1. Keep Your Furnace Filter Clean
Dirty filters reduce airflow making your furnace work harder and use more energy. Replace your furnace filter monthly, and you could reduce heating costs by 5 percent.
2. Open Inside Doors To Improve Air Circulation
Keep the doors inside your home open to improve air circulation and the efficiency of your heating and cooling systems.
3. Use Ventilation Fans Only As Needed
Don’t forget to turn off a kitchen or bathroom ventilation fan. In just an hour, all the heated air in your home can be drawn out through an exhaust vent.
4. Lower Your Thermostat Setting during the heating season
Reduce indoor thermostat temperature from 72 to 68 degrees during the heating season to save 5 percent on heating costs.
5. Raise Your Thermostat Setting during the summer
You can save approximately $100 in a summer by raising your thermostat’s temperature from 72 to 78 degrees.
6. Use Ceiling Fans To Cool Your House
The most efficient ceiling fans cost as little as 30 cents a month if used eight hours a day. A window air conditioner can cost 50 times as much as a fan. Ceiling fans will keep the air moving and allow you to keep the thermostat setting higher because moving air feels cooler.
7. Open Windows On Cool Nights
On cool days and nights, turn off your air conditioner and open your windows. Don’t open windows when the outside temperature is warmer than the inside of your house.
8. Keep Air Conditioner Coils Dust-Free
Keep the coils of your central air conditioner and/or window AC unit free of dust and dirt to increase efficiency and lifetime use. Coils are usually on the back of window AC units.
9. Take A Short Shower Instead Of A Bath
Every minute you cut from your shower time saves three gallons of water and the energy used to heat the water. You’ll save hundreds of gallons of water a year taking showers over baths, and you’ll save the energy to heat all that wasted water.
10. Clean Your Refrigerator Coils
Once a year, pull out your refrigerator and clean or dust the coils located on the back of the refrigerator. Clean coils help the compressor cool faster and run less frequently, which extends the life of your refrigerator and reduces energy use.
11. Cover Refrigerated Foods
Covered foods reduce power consumption by limiting moisture evaporation into the air. Moist air takes more energy to cool than dry air, forcing the compressor to work harder. Plus, your refrigerator will smell better.
12. Set Your Refrigerator At The Right Temperature
Your refrigerator temperature should be set between 34 and 37 degrees and your freezer at 5 degrees.
Not only are these the safest temperatures for food storage, but most refrigerators are manufactured to operate most efficiently at these settings.
13. Keep Oven Door Closed
Every time you open the oven door, the oven temperature can drop 25 degrees. Use the oven light or a timer to avoid wasting energy.
14. Defrost Food Before Cooking And Pre-Heat Only For Baking
Save 30 percent to 50 percent on cooking costs by defrosting your food before cooking—your food will cook faster. Pre-heating is important for baking, but if you’re re-heating a casserole or cooking a roast, pre-heating isn’t necessary.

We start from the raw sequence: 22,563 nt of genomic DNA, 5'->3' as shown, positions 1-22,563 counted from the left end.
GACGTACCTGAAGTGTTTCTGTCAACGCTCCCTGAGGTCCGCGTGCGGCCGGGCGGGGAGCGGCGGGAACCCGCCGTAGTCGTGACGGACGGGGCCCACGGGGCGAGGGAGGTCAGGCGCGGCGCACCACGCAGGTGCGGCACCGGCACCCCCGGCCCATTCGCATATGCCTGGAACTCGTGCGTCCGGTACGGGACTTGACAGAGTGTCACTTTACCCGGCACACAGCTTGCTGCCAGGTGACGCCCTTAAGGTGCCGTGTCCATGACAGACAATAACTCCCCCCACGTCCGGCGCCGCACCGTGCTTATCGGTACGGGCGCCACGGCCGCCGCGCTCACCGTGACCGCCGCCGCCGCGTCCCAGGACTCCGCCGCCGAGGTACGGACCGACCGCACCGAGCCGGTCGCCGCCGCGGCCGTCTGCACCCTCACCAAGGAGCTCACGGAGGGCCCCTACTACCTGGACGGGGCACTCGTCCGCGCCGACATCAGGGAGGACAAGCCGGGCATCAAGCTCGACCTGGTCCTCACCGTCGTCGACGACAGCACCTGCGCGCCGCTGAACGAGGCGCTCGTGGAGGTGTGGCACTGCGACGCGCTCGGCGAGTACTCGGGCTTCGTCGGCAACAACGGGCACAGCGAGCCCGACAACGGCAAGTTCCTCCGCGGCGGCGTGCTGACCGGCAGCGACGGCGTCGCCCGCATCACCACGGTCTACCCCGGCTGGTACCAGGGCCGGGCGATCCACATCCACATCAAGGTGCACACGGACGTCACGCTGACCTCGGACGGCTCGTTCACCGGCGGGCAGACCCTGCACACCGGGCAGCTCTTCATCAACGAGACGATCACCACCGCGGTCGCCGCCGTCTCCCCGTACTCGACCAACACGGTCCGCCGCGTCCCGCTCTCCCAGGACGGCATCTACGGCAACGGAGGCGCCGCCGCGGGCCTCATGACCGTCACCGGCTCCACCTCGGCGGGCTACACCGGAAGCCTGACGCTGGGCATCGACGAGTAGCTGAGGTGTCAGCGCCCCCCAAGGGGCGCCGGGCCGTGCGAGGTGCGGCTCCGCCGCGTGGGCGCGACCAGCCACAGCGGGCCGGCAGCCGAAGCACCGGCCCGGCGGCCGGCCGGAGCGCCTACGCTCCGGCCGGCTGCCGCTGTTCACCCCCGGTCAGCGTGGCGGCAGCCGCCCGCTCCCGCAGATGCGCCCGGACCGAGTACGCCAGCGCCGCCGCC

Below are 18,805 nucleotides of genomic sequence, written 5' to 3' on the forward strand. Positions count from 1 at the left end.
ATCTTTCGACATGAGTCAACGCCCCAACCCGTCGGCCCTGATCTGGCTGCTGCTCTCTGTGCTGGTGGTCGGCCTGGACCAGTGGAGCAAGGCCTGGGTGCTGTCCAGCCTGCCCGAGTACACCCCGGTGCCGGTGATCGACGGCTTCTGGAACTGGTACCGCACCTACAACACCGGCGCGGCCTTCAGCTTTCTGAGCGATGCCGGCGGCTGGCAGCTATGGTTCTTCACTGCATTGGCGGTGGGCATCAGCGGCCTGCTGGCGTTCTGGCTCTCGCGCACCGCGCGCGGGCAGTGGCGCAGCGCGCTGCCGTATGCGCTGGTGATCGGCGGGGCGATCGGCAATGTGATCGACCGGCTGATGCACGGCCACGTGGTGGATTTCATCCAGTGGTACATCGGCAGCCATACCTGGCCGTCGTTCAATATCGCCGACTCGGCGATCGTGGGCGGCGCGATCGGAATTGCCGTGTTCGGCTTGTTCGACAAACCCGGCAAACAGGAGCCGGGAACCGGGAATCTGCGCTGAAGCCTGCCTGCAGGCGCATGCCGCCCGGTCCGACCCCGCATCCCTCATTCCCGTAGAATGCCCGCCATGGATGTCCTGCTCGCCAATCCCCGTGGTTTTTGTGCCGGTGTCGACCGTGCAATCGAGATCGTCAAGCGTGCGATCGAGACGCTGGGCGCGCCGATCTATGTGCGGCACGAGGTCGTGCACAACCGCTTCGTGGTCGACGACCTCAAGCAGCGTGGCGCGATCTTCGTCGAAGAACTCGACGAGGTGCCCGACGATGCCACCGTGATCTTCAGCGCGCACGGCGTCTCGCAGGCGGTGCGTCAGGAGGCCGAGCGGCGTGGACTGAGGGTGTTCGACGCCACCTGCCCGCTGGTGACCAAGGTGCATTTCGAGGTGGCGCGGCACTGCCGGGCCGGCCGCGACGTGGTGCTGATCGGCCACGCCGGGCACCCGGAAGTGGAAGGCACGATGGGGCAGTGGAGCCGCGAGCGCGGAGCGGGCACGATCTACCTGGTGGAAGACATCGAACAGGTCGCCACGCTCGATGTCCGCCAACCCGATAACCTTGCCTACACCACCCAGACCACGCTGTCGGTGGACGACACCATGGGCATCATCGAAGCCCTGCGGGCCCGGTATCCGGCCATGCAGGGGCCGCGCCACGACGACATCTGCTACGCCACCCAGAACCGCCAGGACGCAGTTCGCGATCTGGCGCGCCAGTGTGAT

15. Use Lids And Turn Off Electric Burners Early
Use lids to trap steam and help food cook faster. If you’re cooking with an electric range, you can turn off the burners a few minutes early because the burners retain heat.
16. Use Small Appliances
Use an electric skillet, broiler oven, or toaster oven instead of your conventional oven for cooking and baking small quantities. These may use just half the energy.
17. Use Heat-Producing Appliances When It’s Cooler
To keep your home cooler during summer, use heat-producing appliances at cooler times of the day, such as early morning and at night. On warm days, instead of using your range or oven, use your toaster oven, microwave and outdoor grill to keep your home cool and use less energy.
18. Run Your Dishwasher Only When It’s Full
Get in the habit of running your dishwasher only when it’s full to maximize energy use.
19. Scrape, Don’t Rinse Your Dishes
Scrape your dishes before putting them in the dishwasher instead of rinsing to save water and the energy needed to heat the water.
20. Air-Dry Your Dishes In The Dishwasher
Air-dry the dishes in the dishwasher or use the unit’s energy-saving features. Avoid using the heat-dry, rinse-hold and pre-rinse features.
21. Run Full Loads Of Laundry And Shorten Wash Cycles
Run full loads of laundry to maximize energy and water use. In addition, most loads require only an eight- to 12-minute wash cycle. Use your custom load feature to reduce wash time.
22. Wash Clothes In The Coolest Water Possible
About 80 percent of the cost to run your washer is used for heating the water. Except for all white loads, there is little benefit to washing with hot water.
23. Dry Loads Back-to-Back
Since your dryer retains heat, dry several loads in a row. You can reduce the heat level on the last load or two. Dry your lightweight items together, using a lower heat setting for less time.
24. Clean Your Dryer Filter And Exhaust Vent
Regularly clean out your dryer filter and exhaust vent. When they become clogged with lint, your dryer works harder and uses more energy.
25. Use The Auto-Dry Feature
Newer dryers have moisture sensors to determine when clothes are dry. Use this feature to avoid over-drying and reduce dry time.
26. Turn Off Lights When You Leave A Room
Every time you turn off lights when they’re not needed, you’re saving energy and money. Keeping one 75-watt bulb off for one hour per day saves $2.15 per year.
27. Install Compact Fluorescent (CFL) Bulbs Where You Can
Over the life of one CFL bulb you will save approximately $25. Just a handful around the house and you could notice a difference in your energy bills. They cost a bit more, but you’ll change them less often, and they produce little or no heat.